— Burt Kaliski Jr. (@modulomathy) September 8, 2013
The largest primes of length 2 to 7 bits are 3, 7, 13, 31, 61, and 127.
As it turns out, the largest primes of length 2, 3, 5, and 7 bits are also the largest numbers of those particular lengths. This is because the primes are all Mersenne primes: primes of the form 2p-1 where p is also prime.
Interestingly, when n is composite, 2n-1 is also composite. In particular, if p is a divisor of n, then 2p-1 is a divisor of 2n-1. This is why the largest primes of length 4 and 6 are not also the largest numbers of those particular lengths.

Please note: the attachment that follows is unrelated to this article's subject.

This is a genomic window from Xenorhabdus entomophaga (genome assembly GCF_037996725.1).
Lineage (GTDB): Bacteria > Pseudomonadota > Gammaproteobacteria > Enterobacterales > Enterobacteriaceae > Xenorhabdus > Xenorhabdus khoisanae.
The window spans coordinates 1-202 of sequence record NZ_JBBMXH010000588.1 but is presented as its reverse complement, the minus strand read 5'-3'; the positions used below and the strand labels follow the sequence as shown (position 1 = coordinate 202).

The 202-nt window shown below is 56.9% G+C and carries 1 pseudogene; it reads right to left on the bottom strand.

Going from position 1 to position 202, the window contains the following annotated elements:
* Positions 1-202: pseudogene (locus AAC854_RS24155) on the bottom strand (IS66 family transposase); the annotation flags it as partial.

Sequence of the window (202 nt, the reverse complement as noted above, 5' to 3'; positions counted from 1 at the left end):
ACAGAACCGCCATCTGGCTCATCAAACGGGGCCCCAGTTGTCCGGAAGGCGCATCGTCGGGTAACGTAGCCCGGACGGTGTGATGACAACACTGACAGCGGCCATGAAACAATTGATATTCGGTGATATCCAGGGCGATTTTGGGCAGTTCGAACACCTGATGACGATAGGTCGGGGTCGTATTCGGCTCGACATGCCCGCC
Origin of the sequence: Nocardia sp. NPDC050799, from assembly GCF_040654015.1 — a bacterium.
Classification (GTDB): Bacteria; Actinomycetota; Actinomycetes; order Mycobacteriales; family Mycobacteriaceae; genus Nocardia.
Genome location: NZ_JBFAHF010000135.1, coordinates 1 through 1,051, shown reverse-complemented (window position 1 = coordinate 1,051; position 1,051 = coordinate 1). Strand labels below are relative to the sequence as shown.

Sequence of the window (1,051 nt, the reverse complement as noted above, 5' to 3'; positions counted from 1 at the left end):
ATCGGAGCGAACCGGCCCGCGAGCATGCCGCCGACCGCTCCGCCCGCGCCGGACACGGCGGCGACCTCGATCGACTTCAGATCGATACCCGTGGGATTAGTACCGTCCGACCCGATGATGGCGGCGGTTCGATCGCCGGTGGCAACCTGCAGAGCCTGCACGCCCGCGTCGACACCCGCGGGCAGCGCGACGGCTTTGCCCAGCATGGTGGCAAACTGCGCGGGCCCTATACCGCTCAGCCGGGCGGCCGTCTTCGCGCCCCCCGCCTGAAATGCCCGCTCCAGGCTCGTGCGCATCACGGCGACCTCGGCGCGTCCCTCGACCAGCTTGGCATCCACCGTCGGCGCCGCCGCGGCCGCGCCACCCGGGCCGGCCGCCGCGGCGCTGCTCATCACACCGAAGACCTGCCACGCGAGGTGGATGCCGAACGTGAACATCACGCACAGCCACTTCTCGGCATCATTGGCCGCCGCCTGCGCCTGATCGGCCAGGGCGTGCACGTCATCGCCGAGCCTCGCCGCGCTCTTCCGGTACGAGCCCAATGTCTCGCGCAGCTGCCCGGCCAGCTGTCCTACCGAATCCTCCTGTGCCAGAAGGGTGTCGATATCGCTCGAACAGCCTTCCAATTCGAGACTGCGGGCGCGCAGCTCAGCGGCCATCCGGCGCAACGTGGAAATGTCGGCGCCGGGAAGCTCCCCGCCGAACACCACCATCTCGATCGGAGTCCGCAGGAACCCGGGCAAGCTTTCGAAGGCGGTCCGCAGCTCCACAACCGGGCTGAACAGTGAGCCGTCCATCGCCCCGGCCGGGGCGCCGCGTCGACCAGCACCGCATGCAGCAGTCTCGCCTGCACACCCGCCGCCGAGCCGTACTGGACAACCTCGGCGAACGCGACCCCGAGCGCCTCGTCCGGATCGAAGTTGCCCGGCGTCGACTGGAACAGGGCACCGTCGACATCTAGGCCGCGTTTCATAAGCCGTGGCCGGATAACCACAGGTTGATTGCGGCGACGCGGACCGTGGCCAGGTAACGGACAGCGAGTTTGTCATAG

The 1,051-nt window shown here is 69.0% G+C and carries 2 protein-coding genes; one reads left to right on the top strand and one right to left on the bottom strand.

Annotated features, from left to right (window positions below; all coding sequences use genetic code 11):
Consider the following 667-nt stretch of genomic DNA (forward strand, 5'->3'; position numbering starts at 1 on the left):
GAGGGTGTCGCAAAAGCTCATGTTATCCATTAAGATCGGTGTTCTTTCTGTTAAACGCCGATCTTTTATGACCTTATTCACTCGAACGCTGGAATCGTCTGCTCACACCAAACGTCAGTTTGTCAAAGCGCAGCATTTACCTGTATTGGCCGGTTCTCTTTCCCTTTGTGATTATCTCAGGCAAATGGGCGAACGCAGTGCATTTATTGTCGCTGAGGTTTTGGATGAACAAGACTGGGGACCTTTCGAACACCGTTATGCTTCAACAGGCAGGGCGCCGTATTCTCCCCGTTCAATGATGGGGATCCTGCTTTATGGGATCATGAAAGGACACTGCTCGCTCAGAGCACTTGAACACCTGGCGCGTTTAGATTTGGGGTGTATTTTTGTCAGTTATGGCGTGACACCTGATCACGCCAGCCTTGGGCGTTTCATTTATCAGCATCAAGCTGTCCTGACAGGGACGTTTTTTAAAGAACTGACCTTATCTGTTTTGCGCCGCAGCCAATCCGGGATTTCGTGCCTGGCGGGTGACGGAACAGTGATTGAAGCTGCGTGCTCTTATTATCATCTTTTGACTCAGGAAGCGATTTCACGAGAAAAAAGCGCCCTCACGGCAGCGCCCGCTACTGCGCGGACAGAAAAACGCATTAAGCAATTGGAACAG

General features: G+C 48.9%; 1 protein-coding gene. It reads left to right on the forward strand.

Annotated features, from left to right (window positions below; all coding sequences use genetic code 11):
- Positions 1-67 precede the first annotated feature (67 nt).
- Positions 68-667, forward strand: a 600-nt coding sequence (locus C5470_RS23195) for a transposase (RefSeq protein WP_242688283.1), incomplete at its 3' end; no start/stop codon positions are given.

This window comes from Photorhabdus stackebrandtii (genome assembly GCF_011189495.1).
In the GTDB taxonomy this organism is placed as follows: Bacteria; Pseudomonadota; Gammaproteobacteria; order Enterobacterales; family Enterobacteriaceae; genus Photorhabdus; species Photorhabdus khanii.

It is not necessarily the case that when p is prime, 2p-1 is also prime, though it works for the four examples here.
The reason that there are no one-bit primes is that the only 1-bit numbers are 0 (which could technically also be considered a 0-bit number) and 1. Neither is prime. At one time, mathematicians considered 1 to be a prime, because, like other prime numbers, it is divisible only by 1 and itself. However, 1 is even more special: It is the multiplicative identity. For technical reasons, many properties involving prime numbers work out better if 1 keeps its special status.